Discussion in 'Physics & Math' started by Erring Flatley, Apr 18, 2004.
Just out of curiosity how does one run into these "lineal waves" mathematically?
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I have been thinking about about what I just said and once again I misspoke. I have a great tendency to call a lineal wave "spherically symetric" but in fact it is not. It is symetric about the line of travel, but it is not spherically symetric about a point, moving or not moving. For a continuously propagated wave train of photons of one wavelength the amplitude of the electromagnetic vector at any point on the line of trajectory is a simple sine (or cosine) wave. It obeys the principles of simple harmonic motion mathematically. It has always been difficult for me to visualize a single photon, but now I see it as simular to a single cycle of a sine wave (360 degrees) but with the line to the right and the line to the left falling or rising toward the base line with infinity. (We really need a blackboard here.) Do you visualize that? This form is not that strict though because the wave is a ripple in the electromagnetic field defined by the electron and the electron's beginning and final position play a role in the amplitude of the vector in the field. This modified sine wave as measured along the center path of travel fades off in all directions perpendicular to the central axial line of travel. The direction of the vector remains the same. It is the vector that defines polarity. The photon and the electron are defined by their fields, not by their centers, and their fields extend to infinity. Questions? Have I said that clearly?
Light is not a wave. It consists of two particles that look like wave. Get real, its time to growup, don’t remain a kid all ur life, Stop talking light as a wave that is history. Stop acting like a human.
The theory has at least one fatal flaw. If light were two electrically charged particles, it would be possible to bend light using only an electrically charged plate. In fact you don't need a very fancy experiment to falsify this theory.
Erring Flatley, what you just described is called a "plane wave." It's one of the solutions to the free space wave equation, and what you are describing of light is the classical result of Maxwell's equations. I'm still not entirely clear of what your point is, exactly. Perhaps you could clarify.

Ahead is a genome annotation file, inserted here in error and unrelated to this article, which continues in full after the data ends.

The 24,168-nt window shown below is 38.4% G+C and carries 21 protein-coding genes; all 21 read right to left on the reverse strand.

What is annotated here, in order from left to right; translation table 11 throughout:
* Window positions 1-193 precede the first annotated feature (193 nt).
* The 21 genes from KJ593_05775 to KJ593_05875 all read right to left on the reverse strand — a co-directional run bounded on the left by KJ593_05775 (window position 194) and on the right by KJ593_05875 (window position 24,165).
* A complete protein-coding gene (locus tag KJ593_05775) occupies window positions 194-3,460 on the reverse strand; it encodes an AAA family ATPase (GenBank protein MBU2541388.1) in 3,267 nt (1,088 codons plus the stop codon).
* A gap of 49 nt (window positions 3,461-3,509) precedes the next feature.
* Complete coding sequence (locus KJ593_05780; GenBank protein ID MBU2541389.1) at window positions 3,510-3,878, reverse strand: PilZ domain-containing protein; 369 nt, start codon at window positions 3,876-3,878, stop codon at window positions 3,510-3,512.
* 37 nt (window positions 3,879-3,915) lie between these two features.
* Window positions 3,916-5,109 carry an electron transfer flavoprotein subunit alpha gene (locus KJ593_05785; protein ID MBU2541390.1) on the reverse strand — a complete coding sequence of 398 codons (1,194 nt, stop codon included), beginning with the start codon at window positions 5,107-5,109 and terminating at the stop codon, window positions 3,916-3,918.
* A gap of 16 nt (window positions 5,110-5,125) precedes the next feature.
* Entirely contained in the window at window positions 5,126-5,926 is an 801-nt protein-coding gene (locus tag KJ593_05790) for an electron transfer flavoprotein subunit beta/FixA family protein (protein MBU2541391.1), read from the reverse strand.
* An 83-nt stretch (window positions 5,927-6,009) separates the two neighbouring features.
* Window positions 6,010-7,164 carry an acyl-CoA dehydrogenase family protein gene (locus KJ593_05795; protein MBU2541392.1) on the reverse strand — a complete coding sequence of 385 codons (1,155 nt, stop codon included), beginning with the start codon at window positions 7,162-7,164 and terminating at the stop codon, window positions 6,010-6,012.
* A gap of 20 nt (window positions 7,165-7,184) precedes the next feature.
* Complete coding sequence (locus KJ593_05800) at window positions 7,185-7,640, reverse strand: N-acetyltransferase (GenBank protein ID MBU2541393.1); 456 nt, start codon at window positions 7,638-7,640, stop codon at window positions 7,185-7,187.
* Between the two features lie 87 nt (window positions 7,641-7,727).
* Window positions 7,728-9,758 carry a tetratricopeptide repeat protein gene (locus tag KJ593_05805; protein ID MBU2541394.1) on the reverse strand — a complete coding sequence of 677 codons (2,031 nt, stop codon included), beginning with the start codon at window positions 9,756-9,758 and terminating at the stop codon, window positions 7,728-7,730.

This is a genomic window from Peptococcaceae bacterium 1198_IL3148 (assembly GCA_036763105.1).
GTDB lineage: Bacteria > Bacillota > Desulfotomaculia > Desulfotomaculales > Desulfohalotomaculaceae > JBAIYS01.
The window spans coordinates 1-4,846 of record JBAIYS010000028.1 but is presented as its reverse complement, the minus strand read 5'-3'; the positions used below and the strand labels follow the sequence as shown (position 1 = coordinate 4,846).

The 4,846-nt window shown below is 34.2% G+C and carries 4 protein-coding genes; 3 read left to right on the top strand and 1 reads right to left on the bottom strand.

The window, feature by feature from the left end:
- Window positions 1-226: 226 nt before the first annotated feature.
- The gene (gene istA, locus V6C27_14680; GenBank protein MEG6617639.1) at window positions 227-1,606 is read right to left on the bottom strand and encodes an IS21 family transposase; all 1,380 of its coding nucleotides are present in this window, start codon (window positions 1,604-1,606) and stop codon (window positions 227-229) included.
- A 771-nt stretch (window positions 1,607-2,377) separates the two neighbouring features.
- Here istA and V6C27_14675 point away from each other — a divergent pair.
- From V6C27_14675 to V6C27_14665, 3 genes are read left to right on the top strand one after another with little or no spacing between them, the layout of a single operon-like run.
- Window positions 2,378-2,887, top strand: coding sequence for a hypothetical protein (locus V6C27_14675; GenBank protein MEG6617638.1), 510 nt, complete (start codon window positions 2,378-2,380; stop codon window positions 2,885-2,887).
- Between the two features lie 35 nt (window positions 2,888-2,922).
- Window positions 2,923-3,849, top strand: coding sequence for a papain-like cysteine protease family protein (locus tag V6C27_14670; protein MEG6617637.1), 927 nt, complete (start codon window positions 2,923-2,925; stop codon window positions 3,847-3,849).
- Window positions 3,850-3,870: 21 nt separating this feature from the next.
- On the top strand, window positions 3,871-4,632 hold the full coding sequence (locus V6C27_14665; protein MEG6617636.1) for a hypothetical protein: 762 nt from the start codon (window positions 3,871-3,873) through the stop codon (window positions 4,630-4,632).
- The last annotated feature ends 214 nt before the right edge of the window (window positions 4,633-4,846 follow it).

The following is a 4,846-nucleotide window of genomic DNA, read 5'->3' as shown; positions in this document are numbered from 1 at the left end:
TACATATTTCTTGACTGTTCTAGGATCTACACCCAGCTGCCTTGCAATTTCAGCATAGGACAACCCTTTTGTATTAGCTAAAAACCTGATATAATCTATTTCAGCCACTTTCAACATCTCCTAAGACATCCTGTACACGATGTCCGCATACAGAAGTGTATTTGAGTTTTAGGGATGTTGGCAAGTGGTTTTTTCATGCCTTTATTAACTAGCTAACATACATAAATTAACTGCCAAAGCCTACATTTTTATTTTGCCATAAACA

What makes U so sure that that oppositely charge particles of light are electric in origin. Electricity has to do with electrons, U r confusing atomic particle with light ones
If your theory says that these light particles have charge that is measured in coulombs, it also says that the particles have electric charge and can be disturbed by electric fields.
There was Honda Corp. research Physicist that did double slit expeiments where the number of electrons emitted made it rare event when two electrons arrived simultaneous at the two hole slit. I think the researcher was Sato.
The best definition of a plane wave I could find is in Alono-Finn, Fundamentals of University Physics, QC 21.A4 v.2 p.699. A plane wave might be thought of as a spherical wave brought to infinity. Imagine a fire cracker going off. The compression wave is a spherical wave. As the radius of the wave front approaces infinity it becomes a plane wave. A plane wave is a two dimentional wave happening in a space of three dimensions. I am not describing the photon as a plane wave. I am describing it as a lineal wave. I cannot find anyone who has defined "lineal wave" in publication. A lineal wave is a wave happening on a line. But the line exists in a three dimensional space. The wave projects outward from its origin to infinity. It does not expand in space as does a spherical wave. The best analogy I can think of at the moment is that it is like an air compression wave moving down an organ pipe. If the pipe were made one dimensional and had a glow about it caused by the compression it would be more analogous.
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